HCM CITY — The economic crisis and a bumper Robusta coffee crop in Viet Nam have dragged down coffee prices on both the international and domestic markets.
The price on the London International Financial Futures and Options Exchange (Liffe) came down below the psychological level of US$2,000 per tonne last Monday.
Vietnamese exporters have been reluctant to sell at the low level due to the uncertainty with the weather, the start of the coffee crop harvest, and banks' refusal to provide credit.
Nguyen Minh Ban, director of the Dong Nai-based Minh Huy coffee company, said: "The bid is too low to sell. Even at minus $70 per tonne FOB, I cannot sell for the moment because of wet weather in coffee-growing provinces for many days."
The continuous rains in the Central Highlands in the past week have had a certain influence on Liffe Robusta prices.
Three weeks ago, experts believed that the new harvest would bring coffee beans to the market by mid-October.
However, four storms one after the other have brought more rains and the harvest is likely to be delayed.
Some farmers said the new beans would only reach the market by the end of November or early December if the sun starts to shine again within a week.
The late arrival of the new harvest last week helped slow down the price fall in the local market. Robusta coffee grade two with 5 per cent black and broken beans for delivery in December fetched VND35,000-36,000 per kilogramme, VND3,000 higher than 10 days before.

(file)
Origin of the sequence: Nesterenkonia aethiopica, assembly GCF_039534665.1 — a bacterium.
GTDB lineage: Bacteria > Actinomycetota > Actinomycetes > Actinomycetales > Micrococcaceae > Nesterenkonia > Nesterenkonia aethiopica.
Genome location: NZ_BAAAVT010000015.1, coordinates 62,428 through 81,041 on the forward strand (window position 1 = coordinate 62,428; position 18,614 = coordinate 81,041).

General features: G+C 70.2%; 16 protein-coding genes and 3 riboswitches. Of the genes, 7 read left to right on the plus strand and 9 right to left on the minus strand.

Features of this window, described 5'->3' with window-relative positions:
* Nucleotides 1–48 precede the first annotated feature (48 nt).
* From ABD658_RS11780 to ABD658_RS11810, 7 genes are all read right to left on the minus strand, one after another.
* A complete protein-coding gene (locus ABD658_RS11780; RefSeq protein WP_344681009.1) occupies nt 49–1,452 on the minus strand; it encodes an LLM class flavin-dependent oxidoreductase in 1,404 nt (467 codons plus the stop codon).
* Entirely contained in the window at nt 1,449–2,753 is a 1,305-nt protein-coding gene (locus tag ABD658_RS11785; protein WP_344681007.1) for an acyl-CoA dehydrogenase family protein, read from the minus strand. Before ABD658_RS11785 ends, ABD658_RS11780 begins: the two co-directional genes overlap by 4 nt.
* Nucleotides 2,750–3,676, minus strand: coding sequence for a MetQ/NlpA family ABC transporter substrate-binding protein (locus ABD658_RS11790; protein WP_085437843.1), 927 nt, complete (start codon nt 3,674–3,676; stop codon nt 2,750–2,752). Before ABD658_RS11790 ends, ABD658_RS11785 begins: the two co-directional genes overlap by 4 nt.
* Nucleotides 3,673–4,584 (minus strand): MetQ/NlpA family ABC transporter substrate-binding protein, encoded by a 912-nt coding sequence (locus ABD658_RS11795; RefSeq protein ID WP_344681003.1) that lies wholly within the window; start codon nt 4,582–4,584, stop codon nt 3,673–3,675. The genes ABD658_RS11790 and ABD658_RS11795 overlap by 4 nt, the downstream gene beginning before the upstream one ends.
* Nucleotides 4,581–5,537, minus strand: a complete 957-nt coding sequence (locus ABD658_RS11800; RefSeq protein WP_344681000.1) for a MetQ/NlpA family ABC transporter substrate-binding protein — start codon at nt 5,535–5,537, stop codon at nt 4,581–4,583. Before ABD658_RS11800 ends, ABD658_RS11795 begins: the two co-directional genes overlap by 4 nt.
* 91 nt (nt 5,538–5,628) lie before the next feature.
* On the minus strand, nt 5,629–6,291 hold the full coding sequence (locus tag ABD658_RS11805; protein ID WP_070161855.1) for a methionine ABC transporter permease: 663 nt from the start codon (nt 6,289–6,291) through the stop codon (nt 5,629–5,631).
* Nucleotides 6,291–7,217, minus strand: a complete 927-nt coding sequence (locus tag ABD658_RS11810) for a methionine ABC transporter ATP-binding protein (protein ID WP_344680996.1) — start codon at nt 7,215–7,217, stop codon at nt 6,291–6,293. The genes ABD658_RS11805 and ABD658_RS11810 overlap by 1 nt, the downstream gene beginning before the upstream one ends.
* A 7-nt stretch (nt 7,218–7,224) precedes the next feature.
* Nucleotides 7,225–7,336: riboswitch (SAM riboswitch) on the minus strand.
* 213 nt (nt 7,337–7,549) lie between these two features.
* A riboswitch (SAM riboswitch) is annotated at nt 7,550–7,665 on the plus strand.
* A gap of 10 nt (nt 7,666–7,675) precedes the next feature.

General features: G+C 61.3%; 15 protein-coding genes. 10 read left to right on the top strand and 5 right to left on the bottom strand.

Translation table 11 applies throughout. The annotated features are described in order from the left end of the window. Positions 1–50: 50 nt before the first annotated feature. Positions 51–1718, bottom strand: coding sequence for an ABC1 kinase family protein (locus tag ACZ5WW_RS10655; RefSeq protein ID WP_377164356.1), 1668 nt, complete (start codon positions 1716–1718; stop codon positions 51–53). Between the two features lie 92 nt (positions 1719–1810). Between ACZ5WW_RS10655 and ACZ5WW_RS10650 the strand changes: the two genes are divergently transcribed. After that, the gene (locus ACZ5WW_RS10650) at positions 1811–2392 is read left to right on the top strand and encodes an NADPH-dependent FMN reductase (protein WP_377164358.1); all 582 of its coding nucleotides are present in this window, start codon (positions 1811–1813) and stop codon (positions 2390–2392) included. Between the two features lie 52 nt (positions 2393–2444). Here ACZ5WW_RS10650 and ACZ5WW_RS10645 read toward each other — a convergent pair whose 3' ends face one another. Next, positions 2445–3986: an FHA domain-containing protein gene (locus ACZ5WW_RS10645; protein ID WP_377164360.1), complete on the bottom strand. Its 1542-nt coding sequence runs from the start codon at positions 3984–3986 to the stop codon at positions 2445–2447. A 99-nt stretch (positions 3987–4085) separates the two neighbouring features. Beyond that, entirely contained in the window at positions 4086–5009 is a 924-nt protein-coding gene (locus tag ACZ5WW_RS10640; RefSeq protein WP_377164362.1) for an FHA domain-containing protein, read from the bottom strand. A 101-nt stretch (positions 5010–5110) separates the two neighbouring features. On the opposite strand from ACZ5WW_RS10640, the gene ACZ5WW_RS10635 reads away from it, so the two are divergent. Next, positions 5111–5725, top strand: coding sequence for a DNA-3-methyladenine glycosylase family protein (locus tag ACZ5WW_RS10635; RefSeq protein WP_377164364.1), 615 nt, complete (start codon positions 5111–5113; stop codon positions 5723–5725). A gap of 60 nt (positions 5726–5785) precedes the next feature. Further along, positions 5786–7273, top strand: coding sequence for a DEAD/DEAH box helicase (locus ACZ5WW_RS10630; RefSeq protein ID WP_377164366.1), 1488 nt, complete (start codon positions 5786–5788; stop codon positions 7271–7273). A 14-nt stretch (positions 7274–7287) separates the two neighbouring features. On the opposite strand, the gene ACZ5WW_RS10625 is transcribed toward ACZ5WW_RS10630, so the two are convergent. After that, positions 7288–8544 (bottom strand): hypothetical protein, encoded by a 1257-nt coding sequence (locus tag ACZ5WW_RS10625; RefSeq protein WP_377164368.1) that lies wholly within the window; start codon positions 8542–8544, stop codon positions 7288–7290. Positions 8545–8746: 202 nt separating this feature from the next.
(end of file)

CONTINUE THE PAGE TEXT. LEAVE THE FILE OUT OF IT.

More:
The 2011-12 coffee crop began on October 1 and will be harvested in September 2012.
Global coffee output next year is estimated by the International Coffee Organisation (ICO) at 130 million bags (60kg per bag) and by the US Department of Agriculture at 135 million bags.
It is down from this year because Brazilian Arabica production will fall following the bumper crop this year as the coffee trees will be "tired" and must have a year's hiatus.
The Viet Nam Coffee&Cocoa Association (Vicofa) estimates the country's output at 18 million bags.
But others like the ICO, Reuters news agency, and ABN Amro bank estimate varying levels rising all the way to 23.5 million bags.
All of the estimates place the output equal to or higher than previous forecasts.
But Nguyeãn Nam Hai, director of HCM City-based coffee surveyor Cafecontrol, pointed out that Vicofa chairman Luong Van Tu had made a wrong prediction about this year's exports, estimating it at 18 million bags, or 3.5 million bags less than it actually turned out to be. — VNS